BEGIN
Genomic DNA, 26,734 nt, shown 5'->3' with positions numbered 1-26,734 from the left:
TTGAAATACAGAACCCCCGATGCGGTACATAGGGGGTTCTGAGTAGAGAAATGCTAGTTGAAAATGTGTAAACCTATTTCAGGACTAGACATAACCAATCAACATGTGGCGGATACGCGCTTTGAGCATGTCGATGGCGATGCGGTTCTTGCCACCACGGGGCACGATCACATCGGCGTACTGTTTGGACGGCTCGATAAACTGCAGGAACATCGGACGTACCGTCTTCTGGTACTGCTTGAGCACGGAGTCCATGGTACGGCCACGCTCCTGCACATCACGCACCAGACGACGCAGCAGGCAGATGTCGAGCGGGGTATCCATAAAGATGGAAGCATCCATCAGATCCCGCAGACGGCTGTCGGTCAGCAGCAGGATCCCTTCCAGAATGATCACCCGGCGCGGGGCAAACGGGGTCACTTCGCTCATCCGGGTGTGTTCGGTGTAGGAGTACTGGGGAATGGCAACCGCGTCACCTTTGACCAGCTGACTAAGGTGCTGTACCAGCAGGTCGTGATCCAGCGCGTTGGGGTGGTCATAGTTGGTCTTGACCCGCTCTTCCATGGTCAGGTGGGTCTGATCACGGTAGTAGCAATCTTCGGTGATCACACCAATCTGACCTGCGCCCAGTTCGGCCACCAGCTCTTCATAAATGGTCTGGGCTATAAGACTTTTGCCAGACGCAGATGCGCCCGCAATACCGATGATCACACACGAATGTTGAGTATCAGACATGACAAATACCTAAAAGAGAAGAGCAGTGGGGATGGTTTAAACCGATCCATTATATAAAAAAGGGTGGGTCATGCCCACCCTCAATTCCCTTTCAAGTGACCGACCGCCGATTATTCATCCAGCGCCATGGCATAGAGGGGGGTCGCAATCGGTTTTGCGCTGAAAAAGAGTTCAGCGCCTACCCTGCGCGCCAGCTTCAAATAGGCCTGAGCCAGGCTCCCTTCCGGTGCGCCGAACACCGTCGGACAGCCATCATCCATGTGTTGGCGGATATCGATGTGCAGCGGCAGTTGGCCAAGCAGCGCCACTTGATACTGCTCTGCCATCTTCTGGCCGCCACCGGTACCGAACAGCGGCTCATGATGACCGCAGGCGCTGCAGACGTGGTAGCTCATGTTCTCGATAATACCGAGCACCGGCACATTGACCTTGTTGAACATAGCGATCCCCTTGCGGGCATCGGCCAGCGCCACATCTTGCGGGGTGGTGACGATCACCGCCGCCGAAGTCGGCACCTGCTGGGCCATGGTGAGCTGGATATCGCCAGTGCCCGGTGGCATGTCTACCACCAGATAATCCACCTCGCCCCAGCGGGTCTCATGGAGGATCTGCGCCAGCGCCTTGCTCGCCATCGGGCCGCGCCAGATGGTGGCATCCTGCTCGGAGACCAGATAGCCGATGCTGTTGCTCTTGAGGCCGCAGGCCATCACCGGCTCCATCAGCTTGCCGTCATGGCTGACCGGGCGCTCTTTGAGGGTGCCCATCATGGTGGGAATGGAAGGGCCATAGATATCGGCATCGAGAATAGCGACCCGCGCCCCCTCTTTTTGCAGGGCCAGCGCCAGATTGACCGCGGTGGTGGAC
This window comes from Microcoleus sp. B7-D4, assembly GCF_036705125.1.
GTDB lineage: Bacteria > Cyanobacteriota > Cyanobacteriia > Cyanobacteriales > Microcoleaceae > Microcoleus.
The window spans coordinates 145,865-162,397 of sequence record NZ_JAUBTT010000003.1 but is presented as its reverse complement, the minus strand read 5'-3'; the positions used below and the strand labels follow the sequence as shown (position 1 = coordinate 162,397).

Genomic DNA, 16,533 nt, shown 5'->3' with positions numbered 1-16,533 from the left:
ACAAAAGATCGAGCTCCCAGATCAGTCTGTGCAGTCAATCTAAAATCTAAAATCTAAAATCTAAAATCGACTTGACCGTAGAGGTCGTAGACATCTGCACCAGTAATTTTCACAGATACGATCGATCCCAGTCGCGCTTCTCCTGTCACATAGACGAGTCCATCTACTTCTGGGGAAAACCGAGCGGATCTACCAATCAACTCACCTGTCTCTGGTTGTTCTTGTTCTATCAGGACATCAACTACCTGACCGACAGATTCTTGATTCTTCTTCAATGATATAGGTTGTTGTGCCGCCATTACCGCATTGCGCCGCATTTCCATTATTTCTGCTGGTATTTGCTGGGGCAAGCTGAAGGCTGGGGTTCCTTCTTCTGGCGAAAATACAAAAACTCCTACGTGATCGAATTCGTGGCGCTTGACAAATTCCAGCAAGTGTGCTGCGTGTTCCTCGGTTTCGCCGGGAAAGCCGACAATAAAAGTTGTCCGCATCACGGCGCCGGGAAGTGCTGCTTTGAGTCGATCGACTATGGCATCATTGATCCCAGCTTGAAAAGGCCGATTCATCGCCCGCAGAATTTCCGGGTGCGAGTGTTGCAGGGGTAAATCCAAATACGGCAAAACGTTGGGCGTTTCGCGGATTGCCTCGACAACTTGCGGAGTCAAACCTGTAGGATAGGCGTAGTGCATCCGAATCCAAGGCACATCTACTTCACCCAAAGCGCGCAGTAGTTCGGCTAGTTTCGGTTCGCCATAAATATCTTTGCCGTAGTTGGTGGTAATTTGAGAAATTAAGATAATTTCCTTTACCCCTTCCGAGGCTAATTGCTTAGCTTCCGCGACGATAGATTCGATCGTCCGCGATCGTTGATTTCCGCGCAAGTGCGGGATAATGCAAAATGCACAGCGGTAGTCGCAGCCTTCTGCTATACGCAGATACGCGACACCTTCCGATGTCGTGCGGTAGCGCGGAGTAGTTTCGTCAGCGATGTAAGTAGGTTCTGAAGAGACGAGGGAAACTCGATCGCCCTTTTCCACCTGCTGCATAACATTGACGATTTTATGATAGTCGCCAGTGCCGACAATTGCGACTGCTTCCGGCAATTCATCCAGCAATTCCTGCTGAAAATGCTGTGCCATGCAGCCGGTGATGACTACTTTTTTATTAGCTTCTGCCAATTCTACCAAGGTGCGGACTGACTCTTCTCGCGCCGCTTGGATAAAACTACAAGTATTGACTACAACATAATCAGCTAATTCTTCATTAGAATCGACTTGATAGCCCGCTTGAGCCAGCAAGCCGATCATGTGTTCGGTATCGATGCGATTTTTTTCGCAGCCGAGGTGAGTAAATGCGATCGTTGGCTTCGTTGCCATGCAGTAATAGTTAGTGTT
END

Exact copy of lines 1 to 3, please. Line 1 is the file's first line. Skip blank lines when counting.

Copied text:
Genomic DNA, 26,734 nt, shown 5'->3' with positions numbered 1-26,734 from the left:
TTGAAATACAGAACCCCCGATGCGGTACATAGGGGGTTCTGAGTAGAGAAATGCTAGTTGAAAATGTGTAAACCTATTTCAGGACTAGACATAACCAATCAACATGTGGCGGATACGCGCTTTGAGCATGTCGATGGCGATGCGGTTCTTGCCACCACGGGGCACGATCACATCGGCGTACTGTTTGGACGGCTCGATAAACTGCAGGAACATCGGACGTACCGTCTTCTGGTACTGCTTGAGCACGGAGTCCATGGTACGGCCACGCTCCTGCACATCACGCACCAGACGACGCAGCAGGCAGATGTCGAGCGGGGTATCCATAAAGATGGAAGCATCCATCAGATCCCGCAGACGGCTGTCGGTCAGCAGCAGGATCCCTTCCAGAATGATCACCCGGCGCGGGGCAAACGGGGTCACTTCGCTCATCCGGGTGTGTTCGGTGTAGGAGTACTGGGGAATGGCAACCGCGTCACCTTTGACCAGCTGACTAAGGTGCTGTACCAGCAGGTCGTGATCCAGCGCGTTGGGGTGGTCATAGTTGGTCTTGACCCGCTCTTCCATGGTCAGGTGGGTCTGATCACGGTAGTAGCAATCTTCGGTGATCACACCAATCTGACCTGCGCCCAGTTCGGCCACCAGCTCTTCATAAATGGTCTGGGCTATAAGACTTTTGCCAGACGCAGATGCGCCCGCAATACCGATGATCACACACGAATGTTGAGTATCAGACATGACAAATACCTAAAAGAGAAGAGCAGTGGGGATGGTTTAAACCGATCCATTATATAAAAAAGGGTGGGTCATGCCCACCCTCAATTCCCTTTCAAGTGACCGACCGCCGATTATTCATCCAGCGCCATGGCATAGAGGGGGGTCGCAATCGGTTTTGCGCTGAAAAAGAGTTCAGCGCCTACCCTGCGCGCCAGCTTCAAATAGGCCTGAGCCAGGCTCCCTTCCGGTGCGCCGAACACCGTCGGACAGCCATCATCCATGTGTTGGCGGATATCGATGTGCAGCGGCAGTTGGCCAAGCAGCGCCACTTGATACTGCTCTGCCATCTTCTGGCCGCCACCGGTACCGAACAGCGGCTCATGATGACCGCAGGCGCTGCAGACGTGGTAGCTCATGTTCTCGATAATACCGAGCACCGGCACATTGACCTTGTTGAACATAGCGATCCCCTTGCGGGCATCGGCCAGCGCCACATCTTGCGGGGTGGTGACGATCACCGCCGCCGAAGTCGGCACCTGCTGGGCCATGGTGAGCTGGATATCGCCAGTGCCCGGTGGCATGTCTACCACCAGATAATCCACCTCGCCCCAGCGGGTCTCATGGAGGATCTGCGCCAGCGCCTTGCTCGCCATCGGGCCGCGCCAGATGGTGGCATCCTGCTCGGAGACCAGATAGCCGATGCTGTTGCTCTTGAGGCCGCAGGCCATCACCGGCTCCATCAGCTTGCCGTCATGGCTGACCGGGCGCTCTTTGAGGGTGCCCATCATGGTGGGAATGGAAGGGCCATAGATATCGGCATCGAGAATAGCGACCCGCGCCCCCTCTTTTTGCAGGGCCAGCGCCAGATTGACCGCGGTGGTGGAC
This window comes from Microcoleus sp. B7-D4, assembly GCF_036705125.1.